Approaching our final days in El Chalten, there was a break in the weather in the forecast, so we packed our stuff and hiked in toward Fitz Roy. We were about 2 miles from our camp, when the sideways rain began. The wind in Patagonia is no joke! We arrived at camp, set up our tent in the rain, and made a rock wall on the outside of the tent to help protect us from the wind. Then we settled in for the next 16 hours while the weather whipped around outside (if you want to get to know someone really well…). Thanks to our awesome Marmot tent, we stayed nice and dry and enjoyed some tasty dehydrated lasagna made by a gal in Bariloche.

Around 5 in the morning, I woke up and it was quiet. I unzipped the tent and something bright orange was glowing through the trees…it was Fitz Roy. I shook Aaron, hurriedly got dressed, grabbed my camera gear and headed out to a clearing. We witnessed a burning sunrise on some of the most impressive granite walls I have ever seen. It might have been the cold air biting at my face, but I was teary with a wide range of emotions.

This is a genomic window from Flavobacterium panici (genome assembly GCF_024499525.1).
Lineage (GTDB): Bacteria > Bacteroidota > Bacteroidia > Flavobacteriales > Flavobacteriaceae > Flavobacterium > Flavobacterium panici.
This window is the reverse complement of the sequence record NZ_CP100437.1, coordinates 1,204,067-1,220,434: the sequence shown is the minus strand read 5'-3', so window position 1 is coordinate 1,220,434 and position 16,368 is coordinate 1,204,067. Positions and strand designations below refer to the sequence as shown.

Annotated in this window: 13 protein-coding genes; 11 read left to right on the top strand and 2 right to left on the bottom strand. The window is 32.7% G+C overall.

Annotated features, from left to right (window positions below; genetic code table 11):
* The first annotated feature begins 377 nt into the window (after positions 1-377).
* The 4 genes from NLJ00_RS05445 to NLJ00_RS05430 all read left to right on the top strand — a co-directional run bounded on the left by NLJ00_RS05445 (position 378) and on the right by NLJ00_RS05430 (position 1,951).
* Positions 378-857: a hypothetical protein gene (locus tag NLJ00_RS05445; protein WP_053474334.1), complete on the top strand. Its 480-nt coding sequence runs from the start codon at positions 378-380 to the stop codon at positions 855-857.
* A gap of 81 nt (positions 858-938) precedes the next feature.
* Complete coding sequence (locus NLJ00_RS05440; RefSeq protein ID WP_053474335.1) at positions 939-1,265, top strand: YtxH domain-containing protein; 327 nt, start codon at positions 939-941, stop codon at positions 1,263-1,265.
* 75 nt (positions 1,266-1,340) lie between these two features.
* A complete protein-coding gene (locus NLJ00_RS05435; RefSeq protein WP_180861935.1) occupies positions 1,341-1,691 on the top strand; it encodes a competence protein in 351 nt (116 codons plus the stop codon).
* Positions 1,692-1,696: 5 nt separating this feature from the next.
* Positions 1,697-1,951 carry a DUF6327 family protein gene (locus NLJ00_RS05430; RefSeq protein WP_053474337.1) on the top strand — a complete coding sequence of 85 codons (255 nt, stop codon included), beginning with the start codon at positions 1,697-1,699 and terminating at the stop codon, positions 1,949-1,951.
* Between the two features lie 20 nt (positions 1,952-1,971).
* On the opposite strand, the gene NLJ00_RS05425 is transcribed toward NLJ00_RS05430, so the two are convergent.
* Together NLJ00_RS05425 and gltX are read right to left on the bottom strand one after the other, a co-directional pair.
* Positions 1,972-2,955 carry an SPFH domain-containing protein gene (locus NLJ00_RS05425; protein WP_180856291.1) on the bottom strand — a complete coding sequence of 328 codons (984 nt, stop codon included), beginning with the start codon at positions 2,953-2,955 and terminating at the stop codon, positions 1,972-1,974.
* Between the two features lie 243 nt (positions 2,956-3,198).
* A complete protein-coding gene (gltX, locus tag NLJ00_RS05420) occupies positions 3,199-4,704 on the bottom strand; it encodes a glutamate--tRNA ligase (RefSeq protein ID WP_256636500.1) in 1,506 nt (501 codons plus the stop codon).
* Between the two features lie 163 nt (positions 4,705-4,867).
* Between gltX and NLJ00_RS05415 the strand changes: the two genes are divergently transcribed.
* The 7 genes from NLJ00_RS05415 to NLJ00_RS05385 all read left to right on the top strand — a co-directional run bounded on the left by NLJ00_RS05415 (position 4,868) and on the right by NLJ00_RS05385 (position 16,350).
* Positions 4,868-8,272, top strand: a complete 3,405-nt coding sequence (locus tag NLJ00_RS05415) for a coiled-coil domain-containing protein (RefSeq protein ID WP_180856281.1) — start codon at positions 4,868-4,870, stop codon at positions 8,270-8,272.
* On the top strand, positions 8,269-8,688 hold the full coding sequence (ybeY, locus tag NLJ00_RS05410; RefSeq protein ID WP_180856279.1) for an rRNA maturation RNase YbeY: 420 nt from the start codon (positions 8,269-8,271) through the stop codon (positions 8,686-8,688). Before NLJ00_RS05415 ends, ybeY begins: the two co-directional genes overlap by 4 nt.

Truly, this is still one of the most epic moments of my life.

Taking advantage of the good weather, we hustled back to camp, grabbed our day packs and headed up to Laguna de los Tres below Fitz Roy. The clouds were already moving swiftly around the peaks, but there was still sun, and it felt so good. After a short time at the lake, we headed down to camp and packed our things and headed out. The peak was in the clouds by the time we were back on the trail, and stayed that way until we headed out of town.

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Stay tuned for the entire blog when it comes out at the end of the month.

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New Mexico | Part Two

Did ya miss Part One? Click here!

White Sands National Park is unlike any place I have visited before. The gypsum sand dunes are surprisingly easy to walk on, and almost have a clay-like texture. You can bring dogs into the park, too, which is awesome…Merle loved running around on the dunes. We obtained a backcountry permit from the visitor’s center, and walked a mile into the sand and set up camp. This allowed us to fully enjoy sunset and sunrise on the dunes. Being that we were at White Sands in January, we settled in for a damp, chilly night. These adventures are always worth it.